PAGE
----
Published — Saturday 20 October 2012
Last update 20 October 2012 2:46 pm
In 1973, the British English instructor at our high school, James Patrick Lee, a very well informed person about international events wanted me to write an article for the school English paper about the Nobel Prize. During that time, on Dec. 10, 1973, both Dr. Henry Kissinger, the former American Secretary of State and Le Duc Tho, the North Vietnamese special adviser were awarded the 1973 Nobel Peace Prize. During the ceremony, the Vietnamese nominee was not present and declined to accept the prize. He turned down the award which was given to him for his role in the cease-fire as special adviser to the North Vietnamese delegation to the Paris Peace Conference which began in 1968. He refused it because the US didn’t follow some of the conditions for the cease-fire.
As a student in 1973, I started the difficult task of finding information at a time when the Internet was a science fiction. I gave the one-page article to my teacher and from that day, I developed an interest in the Nobel Peace Prize and I started to read about how the Nobel Peace Prize Committee decides when and why a politician or an organization deserves the award.
Two years later, in 1975, I was reminded of my high school on two occasions. One was on Jan. 6, 1975 when King Faisal bin Abdulaziz Al-Saud (1964-1975) was chosen to be the man of the year by the very well respected Time magazine. The other time was on May 15, 1975 when the United States announced the official end of the Vietnam War.
On these two dates in 1975, I was still taking English courses at Lackland Air Force Base in San Antonio. At that time, there were many South Vietnamese at the American base for English training. And we started talking about the Vietnam War with many US Air Force officers who participated in the war and one of them told me that the many people wondered why the 1973 Nobel Peace Prize was awarded to Dr. Henry Kissinger and Le Doc Tho for their efforts to end the Vietnam War, even though the war ended a year and a half after the award ceremony. But I was surprised by a comment from one of the US Air Force officers who had been to Saudi Arabia and the Middle East many times and very well informed about the Middle East politics when he said, the 1972 or the 1973 Nobel Peace Prize should have been awarded to the Saudi King (Faisal) for his role in stopping the spread of communism in the Middle East and Africa.
From the 1950s to the fall of communism, Saudi Arabia was the steel wall against the spread of communism. In later months in 1975, I have read many books about the Nobel Peace Prize Committee and the mechanism of the nomination for the prize. And it has been mentioned many times that King Faisal was able to stop the spread of communism in the Middle East without the use of force. He used his influence and charisma to achieve this. King Faisal was the first political figure who predicted the fall of communism at the peak of the Cold War.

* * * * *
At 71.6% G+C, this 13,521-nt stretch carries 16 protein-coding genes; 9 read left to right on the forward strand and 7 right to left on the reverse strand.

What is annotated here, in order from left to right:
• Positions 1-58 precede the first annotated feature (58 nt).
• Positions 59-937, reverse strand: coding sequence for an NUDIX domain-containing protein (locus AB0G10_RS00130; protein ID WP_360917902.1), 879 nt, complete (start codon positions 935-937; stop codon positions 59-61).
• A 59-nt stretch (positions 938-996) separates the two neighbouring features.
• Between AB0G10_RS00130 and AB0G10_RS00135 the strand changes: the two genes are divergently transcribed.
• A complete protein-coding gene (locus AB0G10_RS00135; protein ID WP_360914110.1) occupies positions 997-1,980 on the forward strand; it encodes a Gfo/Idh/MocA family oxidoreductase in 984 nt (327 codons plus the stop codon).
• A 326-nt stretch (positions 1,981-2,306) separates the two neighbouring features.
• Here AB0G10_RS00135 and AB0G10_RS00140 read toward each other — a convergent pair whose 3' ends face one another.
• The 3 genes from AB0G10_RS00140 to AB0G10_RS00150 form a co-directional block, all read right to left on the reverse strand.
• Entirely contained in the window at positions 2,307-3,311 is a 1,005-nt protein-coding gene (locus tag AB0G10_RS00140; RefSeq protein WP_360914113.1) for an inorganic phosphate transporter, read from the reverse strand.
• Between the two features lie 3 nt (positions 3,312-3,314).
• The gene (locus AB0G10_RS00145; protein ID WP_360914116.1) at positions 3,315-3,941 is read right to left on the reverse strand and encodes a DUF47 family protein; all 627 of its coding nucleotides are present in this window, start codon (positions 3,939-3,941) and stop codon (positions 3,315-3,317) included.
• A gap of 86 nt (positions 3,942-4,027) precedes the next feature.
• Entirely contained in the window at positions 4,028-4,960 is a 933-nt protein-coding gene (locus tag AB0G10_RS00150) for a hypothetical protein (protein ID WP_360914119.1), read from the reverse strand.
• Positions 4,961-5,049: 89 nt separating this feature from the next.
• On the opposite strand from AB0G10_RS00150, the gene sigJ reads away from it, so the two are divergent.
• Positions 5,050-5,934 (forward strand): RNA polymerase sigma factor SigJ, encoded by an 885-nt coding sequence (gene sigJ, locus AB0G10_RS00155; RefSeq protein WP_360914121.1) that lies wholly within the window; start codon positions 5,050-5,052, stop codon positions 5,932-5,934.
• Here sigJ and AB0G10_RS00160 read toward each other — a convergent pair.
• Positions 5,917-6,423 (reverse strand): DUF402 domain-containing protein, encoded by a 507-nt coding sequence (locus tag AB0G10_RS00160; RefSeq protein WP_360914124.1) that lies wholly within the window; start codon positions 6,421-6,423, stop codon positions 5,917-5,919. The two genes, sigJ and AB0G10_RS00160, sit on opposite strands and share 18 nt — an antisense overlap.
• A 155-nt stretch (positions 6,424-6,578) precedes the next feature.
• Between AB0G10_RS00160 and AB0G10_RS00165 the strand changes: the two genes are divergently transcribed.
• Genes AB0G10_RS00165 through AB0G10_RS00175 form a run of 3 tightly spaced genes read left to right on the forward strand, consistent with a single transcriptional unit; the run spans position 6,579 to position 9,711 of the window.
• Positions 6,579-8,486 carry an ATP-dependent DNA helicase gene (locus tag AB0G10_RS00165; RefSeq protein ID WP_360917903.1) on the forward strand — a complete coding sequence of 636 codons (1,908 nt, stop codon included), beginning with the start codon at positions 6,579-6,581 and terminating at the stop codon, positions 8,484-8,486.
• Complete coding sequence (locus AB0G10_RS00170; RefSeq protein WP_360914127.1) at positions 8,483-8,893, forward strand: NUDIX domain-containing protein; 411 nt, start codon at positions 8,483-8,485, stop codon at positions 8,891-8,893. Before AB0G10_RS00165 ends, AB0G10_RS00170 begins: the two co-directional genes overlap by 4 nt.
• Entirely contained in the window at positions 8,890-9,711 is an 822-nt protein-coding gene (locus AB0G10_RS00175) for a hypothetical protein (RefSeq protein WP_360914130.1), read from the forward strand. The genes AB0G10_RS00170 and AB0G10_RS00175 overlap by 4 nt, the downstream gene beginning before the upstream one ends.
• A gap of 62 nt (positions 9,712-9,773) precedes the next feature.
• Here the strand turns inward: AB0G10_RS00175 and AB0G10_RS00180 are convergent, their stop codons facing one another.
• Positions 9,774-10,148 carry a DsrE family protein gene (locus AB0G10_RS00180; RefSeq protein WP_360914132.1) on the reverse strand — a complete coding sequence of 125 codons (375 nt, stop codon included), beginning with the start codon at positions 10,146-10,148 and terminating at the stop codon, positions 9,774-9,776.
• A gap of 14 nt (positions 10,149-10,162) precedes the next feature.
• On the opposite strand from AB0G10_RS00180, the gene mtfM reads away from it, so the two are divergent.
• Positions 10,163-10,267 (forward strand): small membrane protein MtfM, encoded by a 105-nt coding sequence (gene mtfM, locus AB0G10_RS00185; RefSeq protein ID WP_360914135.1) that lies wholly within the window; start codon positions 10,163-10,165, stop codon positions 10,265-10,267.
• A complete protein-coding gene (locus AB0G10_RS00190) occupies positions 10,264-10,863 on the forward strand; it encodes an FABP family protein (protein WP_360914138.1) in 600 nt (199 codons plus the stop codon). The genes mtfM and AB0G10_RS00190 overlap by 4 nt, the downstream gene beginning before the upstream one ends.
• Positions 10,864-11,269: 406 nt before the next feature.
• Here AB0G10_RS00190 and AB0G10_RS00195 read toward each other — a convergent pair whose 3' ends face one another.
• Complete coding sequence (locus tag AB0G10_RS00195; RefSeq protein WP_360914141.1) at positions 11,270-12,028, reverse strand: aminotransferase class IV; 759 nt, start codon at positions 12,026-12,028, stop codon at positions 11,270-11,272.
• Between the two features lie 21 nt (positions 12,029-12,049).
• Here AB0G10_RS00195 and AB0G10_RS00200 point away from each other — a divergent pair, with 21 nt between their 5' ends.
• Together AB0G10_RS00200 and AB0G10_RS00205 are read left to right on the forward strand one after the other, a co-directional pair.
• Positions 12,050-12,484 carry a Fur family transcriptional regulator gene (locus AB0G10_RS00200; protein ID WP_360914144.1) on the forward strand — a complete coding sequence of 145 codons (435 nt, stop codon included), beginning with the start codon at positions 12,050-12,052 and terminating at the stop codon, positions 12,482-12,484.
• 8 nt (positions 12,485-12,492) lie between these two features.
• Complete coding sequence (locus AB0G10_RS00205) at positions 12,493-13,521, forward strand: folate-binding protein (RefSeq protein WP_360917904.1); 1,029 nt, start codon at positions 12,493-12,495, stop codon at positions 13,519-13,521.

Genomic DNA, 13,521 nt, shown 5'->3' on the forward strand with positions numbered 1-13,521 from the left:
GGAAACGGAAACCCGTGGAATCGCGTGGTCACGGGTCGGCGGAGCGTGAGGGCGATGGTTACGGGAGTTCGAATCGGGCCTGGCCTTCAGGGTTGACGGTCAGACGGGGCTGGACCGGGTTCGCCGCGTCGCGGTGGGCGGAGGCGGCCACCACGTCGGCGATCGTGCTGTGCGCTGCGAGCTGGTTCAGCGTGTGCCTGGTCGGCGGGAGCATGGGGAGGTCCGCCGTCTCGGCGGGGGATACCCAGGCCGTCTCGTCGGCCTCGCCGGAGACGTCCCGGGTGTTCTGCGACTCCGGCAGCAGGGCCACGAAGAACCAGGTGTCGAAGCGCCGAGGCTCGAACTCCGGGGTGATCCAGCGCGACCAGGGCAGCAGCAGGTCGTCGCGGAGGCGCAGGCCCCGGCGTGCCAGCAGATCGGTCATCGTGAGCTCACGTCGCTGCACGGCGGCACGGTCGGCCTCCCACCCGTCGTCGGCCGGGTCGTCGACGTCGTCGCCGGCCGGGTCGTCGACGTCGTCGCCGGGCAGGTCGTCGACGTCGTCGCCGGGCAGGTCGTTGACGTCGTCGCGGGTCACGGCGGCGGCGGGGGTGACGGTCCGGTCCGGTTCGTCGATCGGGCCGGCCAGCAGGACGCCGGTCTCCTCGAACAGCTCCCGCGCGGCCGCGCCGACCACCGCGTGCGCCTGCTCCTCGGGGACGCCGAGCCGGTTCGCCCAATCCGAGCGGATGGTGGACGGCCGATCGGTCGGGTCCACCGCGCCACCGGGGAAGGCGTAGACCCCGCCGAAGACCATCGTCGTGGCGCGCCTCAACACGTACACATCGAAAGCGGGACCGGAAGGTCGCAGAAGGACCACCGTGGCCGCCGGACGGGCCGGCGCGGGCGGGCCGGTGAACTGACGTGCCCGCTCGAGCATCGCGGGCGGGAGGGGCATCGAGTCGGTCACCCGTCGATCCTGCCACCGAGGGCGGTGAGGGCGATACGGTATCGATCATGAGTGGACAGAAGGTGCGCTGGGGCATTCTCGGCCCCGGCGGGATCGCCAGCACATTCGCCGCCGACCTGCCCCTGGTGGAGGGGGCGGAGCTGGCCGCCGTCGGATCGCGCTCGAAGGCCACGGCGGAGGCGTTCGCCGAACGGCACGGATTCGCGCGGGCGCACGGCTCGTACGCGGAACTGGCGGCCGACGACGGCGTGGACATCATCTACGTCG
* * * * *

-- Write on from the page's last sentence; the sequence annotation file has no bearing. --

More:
And in September 1975, I sent a registered letter to the Nobel Prize Committee. I sent it from a post office located on East Tremont Avenue in the Bronx, New York. In the letter, I was asking if there were any other candidates for the 1973 Nobel Peace Prize besides Henry Kissinger and Le Duc Tho and I asked why the 1972 Nobel Peace Prize was blocked and was not awarded to any person or organization. I got no answer and I wasn’t expecting to be answered.
In 1976, one year after the death of King Faisal, a foundation was established in Saudi Arabia and was named King Faisal International Prize. Now, it is one of the largest philanthropic foundations in the world. The foundation awards are in many fields, such as services to Islam, Islamic studies, Arabic language and literature, science and medicine. From that time till today, about 12 Nobel Prize winners were former King Faisal International Prize winners. The award ceremony is held in the Saudi capital, Riyadh.
I think the Nobel Prize is the most prestigious prize any person or organization can receive. The Nobel Prize committees, beyond any doubt, have the best intention to serve the world, promote peace and appreciate the work of scientists, politicians and organizations. But from time to time the Nobel Peace nominations have raised some controversies. This year’s nomination of the EU as the Nobel Peace Prize winner is an example. The EU is facing the most difficult time in its history. And we all know that Norwegian people voted against joining the EU in 1972 and 1994.
Many news followers of the Nobel Peace Prize agree that a Nobel Peace Prize is not meant for future predictions. In 1973, the Nobel Peace Prize was give to Dr. Henry Kissinger and Le Duc Tho for the peace negotiations for a war that ended years after the nomination. And in 2009, the Nobel Peace Prize was awarded to the American President, Barack Obama, short time after he assumed the presidency. And the 2010 Nobel Peace Prize was awarded to Liu Xiaobo from China, and with this award, a nation of more than billion people was not appreciated for the biggest and most impressive achievements in political, social, democratic and economic development in modern history. China wasn’t happy with the award. And to this day, I always ask myself: Why the blocked 1972 Nobel Peace Prize wasn’t awarded to King Faisal for his efforts to stop the spread of communism without any armed confrontations. Also, King Faisal was one of the most respected world figures at the time. But, at the end of the day, we should thank the Nobel Peace Prize Committee for all their very highly appreciated efforts and we all know they meant well and they too deserve the Nobel Peace Prize themselves.
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